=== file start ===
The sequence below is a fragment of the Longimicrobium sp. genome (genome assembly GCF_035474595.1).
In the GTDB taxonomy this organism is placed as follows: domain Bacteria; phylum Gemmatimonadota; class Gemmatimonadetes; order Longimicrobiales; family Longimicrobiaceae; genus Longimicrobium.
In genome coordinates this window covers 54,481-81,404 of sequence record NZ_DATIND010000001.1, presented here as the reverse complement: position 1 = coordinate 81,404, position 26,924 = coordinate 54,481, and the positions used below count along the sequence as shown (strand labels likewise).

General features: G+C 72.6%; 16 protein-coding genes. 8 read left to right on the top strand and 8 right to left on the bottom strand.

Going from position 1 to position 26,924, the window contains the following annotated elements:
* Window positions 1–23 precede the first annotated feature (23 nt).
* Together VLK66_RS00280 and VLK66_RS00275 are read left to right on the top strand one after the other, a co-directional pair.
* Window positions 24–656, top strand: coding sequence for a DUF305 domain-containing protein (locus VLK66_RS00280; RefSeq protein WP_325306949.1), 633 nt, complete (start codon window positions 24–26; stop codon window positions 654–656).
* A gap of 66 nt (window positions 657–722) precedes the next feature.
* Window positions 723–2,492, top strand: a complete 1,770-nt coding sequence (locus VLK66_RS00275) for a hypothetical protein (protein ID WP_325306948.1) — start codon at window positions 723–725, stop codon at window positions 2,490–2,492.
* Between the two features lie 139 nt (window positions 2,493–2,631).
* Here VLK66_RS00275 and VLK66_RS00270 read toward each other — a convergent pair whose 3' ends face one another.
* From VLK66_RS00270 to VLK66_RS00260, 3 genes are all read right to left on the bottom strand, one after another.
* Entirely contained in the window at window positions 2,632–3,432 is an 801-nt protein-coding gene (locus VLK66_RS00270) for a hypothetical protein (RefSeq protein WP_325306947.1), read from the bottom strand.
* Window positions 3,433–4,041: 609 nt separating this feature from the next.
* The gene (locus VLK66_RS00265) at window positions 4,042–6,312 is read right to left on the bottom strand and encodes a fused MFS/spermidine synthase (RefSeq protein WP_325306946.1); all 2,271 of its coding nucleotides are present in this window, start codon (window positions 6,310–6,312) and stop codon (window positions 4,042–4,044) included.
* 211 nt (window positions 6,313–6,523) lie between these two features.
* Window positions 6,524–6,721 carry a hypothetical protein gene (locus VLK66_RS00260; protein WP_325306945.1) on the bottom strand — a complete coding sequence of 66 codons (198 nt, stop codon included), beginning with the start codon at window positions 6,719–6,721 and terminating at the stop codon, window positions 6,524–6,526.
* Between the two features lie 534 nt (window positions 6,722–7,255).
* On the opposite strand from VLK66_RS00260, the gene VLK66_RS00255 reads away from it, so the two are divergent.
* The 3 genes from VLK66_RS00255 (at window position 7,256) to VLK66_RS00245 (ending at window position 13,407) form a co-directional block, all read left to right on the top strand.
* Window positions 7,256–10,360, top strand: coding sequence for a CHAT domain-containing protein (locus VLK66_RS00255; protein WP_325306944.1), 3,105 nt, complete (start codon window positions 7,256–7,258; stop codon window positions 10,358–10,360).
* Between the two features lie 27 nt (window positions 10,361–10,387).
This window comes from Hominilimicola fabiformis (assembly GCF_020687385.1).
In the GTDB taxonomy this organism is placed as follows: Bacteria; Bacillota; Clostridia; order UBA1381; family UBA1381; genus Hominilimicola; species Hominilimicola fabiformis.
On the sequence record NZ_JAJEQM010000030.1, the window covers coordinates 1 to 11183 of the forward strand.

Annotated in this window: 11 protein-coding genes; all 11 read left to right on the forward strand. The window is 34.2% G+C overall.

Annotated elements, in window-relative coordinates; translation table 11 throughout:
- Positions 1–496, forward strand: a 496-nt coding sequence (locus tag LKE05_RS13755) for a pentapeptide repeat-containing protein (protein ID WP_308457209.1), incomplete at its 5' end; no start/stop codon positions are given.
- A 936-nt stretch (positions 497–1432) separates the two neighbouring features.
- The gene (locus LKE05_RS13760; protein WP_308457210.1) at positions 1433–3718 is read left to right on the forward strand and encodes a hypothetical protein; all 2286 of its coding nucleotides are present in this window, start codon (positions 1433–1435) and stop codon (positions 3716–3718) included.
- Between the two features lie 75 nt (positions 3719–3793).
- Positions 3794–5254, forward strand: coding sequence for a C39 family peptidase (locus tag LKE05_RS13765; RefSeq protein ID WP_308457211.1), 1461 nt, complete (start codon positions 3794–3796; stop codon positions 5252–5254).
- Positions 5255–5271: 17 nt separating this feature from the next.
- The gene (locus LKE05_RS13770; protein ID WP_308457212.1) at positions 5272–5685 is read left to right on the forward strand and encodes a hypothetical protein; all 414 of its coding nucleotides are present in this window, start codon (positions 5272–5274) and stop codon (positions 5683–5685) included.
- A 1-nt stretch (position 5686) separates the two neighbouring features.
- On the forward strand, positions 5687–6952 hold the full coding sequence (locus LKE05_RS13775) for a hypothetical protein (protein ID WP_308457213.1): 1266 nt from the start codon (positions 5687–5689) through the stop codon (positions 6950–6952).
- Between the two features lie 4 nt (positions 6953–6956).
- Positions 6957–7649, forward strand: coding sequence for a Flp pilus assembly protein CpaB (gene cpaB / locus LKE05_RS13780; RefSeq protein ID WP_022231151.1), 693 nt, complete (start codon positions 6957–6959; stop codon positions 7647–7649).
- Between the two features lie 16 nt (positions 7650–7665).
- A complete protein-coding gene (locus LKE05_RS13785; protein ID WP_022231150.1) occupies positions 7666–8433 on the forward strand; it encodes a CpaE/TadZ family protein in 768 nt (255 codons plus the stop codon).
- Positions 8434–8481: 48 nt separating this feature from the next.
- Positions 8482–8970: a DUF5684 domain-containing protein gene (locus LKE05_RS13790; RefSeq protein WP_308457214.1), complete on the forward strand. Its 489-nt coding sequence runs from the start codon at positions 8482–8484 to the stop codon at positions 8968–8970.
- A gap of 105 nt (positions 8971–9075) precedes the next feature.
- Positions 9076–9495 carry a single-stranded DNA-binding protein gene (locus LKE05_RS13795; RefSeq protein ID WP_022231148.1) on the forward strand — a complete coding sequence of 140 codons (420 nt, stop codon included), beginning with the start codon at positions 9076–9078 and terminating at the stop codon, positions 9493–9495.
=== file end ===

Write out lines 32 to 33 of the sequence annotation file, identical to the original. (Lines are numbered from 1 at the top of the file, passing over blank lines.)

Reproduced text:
- Between the two features lie 75 nt (positions 3719–3793).
- Positions 3794–5254, forward strand: coding sequence for a C39 family peptidase (locus tag LKE05_RS13765; RefSeq protein ID WP_308457211.1), 1461 nt, complete (start codon positions 3794–3796; stop codon positions 5252–5254).